How stopping lateral movement can defend against ransomware [Q&A]


Over the last couple of years the number of ransomware attacks has soared. While high profile attacks make the headlines organizations of all sizes are at risk.

One of the keys to stopping attacks is to prevent them from moving laterally through networks. We spoke to Amit Serper, area VP of security research for North America at microsegmentation specialist Guardicore to get his view on how businesses can protect themselves.

BN: How does lateral movement work?

AS: While IT security teams invest heavily in preventing network intrusions, daily reports of crippling attacks remind us that network compromise is inevitable. This makes an effective strategy for preventing successful intrusions from advancing and causing further negative impact a critical aspect of modern security operations.

Lateral movement is the set of steps that attackers who have gained a foothold in a trusted environment take to identify the most vulnerable and/or valuable assets, expand their level of access, and advance in the direction of high-value targets. It typically starts with an infection or credential-based compromise of an initial data center or cloud node. From there, attackers employ various discovery techniques to learn more about the networks, nodes, and applications surrounding the compromised resource.

As attackers learn about the environment, they often make parallel efforts to steal credentials, identify software vulnerabilities, or exploit misconfigurations that allow them to move successfully to their next target.

BN: Why is preventing lateral movement so key to defeating ransomware?

AS: Ransomware is the attack method of choice for financially motivated cybercriminals. In fact, it's predicted that a ransomware attack will occur every 11 seconds in 2021.

Ransomware attacks begin with a breach, often through a phishing email or network perimeter vulnerability. The malware will start to move through a network from its initial landing point, attempting to maximize damage. Attackers typically look to take control of a domain controller, compromise credentials and locate and encrypt any backups in place to prevent operators from restoring infected services.

Since lateral movement is necessary to execute a successful ransomware attack, security operations teams that can detect and block unauthorized activity early in the attack chain will be in a better position to reduce the blast radius.

BN: What are the key ways in which movement can be prevented?

AS: Enterprise infrastructure is made up of countless independent applications and services that work together to form a funcional network. It can be thought of like a hotel -- just because an individual has access to the main lobby, doesn’t mean they should have access to the penthouse, the vault, and every guest room in the building.

The most effective way to prevent lateral movement is to insert a security layer between these applications to isolate and segment critical infrastructure. In the White House's recent memo urging corporate executives to take immediate steps for ransomware attacks, segmenting networks was identified as a key best practice. In years past, organizations opted for firewall technology for segmentation, but as the complexity of cloud and distributed environments has increased, granular microsegmentation controls applied at the workload and process level are emerging as the solution of choice.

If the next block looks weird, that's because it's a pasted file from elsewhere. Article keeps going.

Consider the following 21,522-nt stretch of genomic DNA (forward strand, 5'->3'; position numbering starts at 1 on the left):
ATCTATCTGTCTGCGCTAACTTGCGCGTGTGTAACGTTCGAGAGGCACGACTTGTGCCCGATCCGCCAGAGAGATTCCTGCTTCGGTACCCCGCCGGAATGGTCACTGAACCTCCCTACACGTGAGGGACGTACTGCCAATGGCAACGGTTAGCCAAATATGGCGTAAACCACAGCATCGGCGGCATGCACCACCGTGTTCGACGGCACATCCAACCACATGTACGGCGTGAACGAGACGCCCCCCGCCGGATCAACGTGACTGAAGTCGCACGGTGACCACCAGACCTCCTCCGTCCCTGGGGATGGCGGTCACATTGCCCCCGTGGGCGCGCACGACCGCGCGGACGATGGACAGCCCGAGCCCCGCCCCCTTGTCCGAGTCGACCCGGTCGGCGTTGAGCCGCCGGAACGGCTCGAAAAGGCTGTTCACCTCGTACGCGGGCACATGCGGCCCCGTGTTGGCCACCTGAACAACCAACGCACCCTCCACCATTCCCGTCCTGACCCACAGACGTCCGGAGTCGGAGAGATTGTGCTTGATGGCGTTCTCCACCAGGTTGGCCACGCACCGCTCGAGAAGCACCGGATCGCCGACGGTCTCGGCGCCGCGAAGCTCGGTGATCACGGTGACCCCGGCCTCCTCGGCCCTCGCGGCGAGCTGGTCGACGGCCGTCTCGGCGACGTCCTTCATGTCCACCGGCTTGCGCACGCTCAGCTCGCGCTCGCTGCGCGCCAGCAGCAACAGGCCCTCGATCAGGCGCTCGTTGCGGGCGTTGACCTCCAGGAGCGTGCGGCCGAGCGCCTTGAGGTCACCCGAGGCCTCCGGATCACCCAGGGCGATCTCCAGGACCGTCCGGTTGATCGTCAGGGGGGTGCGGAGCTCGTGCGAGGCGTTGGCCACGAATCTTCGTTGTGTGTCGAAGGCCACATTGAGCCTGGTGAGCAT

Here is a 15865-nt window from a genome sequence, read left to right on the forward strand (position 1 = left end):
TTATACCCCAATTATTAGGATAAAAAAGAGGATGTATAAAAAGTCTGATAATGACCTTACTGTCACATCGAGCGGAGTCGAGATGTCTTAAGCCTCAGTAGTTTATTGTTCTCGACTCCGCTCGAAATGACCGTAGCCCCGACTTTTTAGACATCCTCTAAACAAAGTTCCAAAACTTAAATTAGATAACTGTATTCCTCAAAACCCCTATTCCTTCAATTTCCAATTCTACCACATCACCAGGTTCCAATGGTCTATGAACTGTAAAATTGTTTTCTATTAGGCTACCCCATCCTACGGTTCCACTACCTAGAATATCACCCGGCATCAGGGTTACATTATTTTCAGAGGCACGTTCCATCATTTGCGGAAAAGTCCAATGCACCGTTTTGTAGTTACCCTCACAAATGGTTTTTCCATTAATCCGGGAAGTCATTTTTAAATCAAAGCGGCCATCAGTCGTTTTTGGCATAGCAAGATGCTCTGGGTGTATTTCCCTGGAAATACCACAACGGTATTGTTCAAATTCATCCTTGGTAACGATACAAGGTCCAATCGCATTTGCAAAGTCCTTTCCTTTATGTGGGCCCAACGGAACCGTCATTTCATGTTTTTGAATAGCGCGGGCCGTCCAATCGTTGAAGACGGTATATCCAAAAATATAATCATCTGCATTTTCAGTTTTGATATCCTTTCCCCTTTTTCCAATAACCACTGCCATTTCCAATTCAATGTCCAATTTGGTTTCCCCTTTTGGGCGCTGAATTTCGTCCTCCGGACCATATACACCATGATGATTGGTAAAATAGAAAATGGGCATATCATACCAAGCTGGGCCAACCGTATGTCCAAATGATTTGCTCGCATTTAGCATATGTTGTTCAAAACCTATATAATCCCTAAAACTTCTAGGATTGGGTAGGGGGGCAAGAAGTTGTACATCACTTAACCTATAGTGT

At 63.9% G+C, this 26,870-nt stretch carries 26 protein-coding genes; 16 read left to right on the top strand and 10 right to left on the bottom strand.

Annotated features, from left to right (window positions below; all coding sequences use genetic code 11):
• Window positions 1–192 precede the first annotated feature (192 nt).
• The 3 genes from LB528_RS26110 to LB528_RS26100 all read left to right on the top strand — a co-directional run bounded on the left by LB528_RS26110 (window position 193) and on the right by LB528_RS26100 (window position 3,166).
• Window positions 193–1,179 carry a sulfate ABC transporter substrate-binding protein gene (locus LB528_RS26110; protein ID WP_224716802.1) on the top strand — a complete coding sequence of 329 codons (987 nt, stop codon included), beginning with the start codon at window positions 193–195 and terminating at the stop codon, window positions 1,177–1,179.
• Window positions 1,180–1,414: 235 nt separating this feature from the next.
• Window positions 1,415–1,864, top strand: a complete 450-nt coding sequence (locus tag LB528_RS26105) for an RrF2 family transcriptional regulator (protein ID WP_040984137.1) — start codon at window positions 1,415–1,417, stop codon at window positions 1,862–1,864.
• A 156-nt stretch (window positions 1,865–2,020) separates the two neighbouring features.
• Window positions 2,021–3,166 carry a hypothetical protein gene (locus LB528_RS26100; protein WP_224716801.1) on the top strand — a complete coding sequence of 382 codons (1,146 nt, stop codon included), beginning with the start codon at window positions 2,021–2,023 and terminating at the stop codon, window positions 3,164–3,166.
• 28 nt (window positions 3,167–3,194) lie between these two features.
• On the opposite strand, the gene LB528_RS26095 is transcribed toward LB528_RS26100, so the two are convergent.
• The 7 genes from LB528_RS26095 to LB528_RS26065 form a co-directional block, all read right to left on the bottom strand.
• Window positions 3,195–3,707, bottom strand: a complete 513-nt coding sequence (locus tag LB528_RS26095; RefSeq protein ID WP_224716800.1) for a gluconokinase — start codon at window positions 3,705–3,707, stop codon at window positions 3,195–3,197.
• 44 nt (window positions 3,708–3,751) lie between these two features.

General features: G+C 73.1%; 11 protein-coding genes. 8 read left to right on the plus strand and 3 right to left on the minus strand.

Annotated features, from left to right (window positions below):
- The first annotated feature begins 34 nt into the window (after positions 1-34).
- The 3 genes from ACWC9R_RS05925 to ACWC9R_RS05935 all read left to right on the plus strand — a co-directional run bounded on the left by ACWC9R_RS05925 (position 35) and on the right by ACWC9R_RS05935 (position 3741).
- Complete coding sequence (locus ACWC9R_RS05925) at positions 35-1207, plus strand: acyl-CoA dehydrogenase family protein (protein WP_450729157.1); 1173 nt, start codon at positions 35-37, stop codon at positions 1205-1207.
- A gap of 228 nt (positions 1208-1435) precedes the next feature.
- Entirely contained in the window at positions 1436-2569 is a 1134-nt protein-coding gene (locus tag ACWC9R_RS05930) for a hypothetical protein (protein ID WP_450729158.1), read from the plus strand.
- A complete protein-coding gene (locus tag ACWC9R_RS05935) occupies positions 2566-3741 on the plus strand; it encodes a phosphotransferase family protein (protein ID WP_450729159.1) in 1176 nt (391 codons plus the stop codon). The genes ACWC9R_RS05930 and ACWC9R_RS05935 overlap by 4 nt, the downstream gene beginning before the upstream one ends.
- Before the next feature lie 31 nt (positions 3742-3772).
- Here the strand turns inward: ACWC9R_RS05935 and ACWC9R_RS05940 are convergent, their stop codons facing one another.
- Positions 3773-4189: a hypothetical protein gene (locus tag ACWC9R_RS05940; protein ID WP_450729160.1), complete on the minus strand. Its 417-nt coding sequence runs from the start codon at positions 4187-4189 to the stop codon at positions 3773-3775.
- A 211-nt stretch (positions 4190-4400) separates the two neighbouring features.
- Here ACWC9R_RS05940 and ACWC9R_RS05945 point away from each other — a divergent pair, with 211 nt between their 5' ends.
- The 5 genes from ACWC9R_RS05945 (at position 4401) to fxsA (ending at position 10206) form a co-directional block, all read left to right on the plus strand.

Before these policies can be created, organizations must first visualize the east-west traffic in their environment. Once a clear baseline of sanctioned east-west traffic is established and viewable on a real-time and historical basis, it becomes much easier to identify unsanctioned lateral movement attempts.

BN: How can companies ensure attacks are detected early?

AS: While challenging for most organizations, early detection is key to preventing lateral movement in ransomware attacks. There are four main pillars to success:

  • Visibility at the workload and process level: Strong visibility provides an advantage by allowing security operations teams to identify potential attack vectors to critical applications as ransomware attempts to spread. This visibility must be provided at the workload/process level in order to identify high-value targets from broader IT assets.
  •  Informed segmentation policies: Policies should be based on observed ‘normal’ communication flows between environment assets. Configuring policies to alert you to anything outside of routine activity provides an early warning of unusual activity, prompting investigation.
  • Deception tools: An effective way to discover an active breach in progress with high-fidelity incidents is to set up honeypots, lures or a distributed deception platform that can identify unauthorized lateral movement.
  • IDS system and malware detection tools: These help detect ransomware operators' propagation attempts, whether this means using automated anomaly detection or predefined rules and signatures for known exploits.

BN: How can businesses prioritize the prevention of lateral movement?

AS: Despite being one of the most popular buzzwords in modern cybersecurity vocabularies, working toward a Zero Trust architecture prioritizes the prevention of lateral movement. Zero Trust eliminates the idea of a trusted network inside a defined corporate perimeter, driving security operations teams to trust no traffic or user until verified.

The concept of Zero Trust has been around for over a decade and is now becoming a reality through the application of microsegmentation technologies. Organizations are leveraging microsegmentation to secure all resources no matter the location, guarantee access control follows the least privileged model, and ensure all traffic is logged and inspected.

Photo Credit: LeoWolfert/Shutterstock

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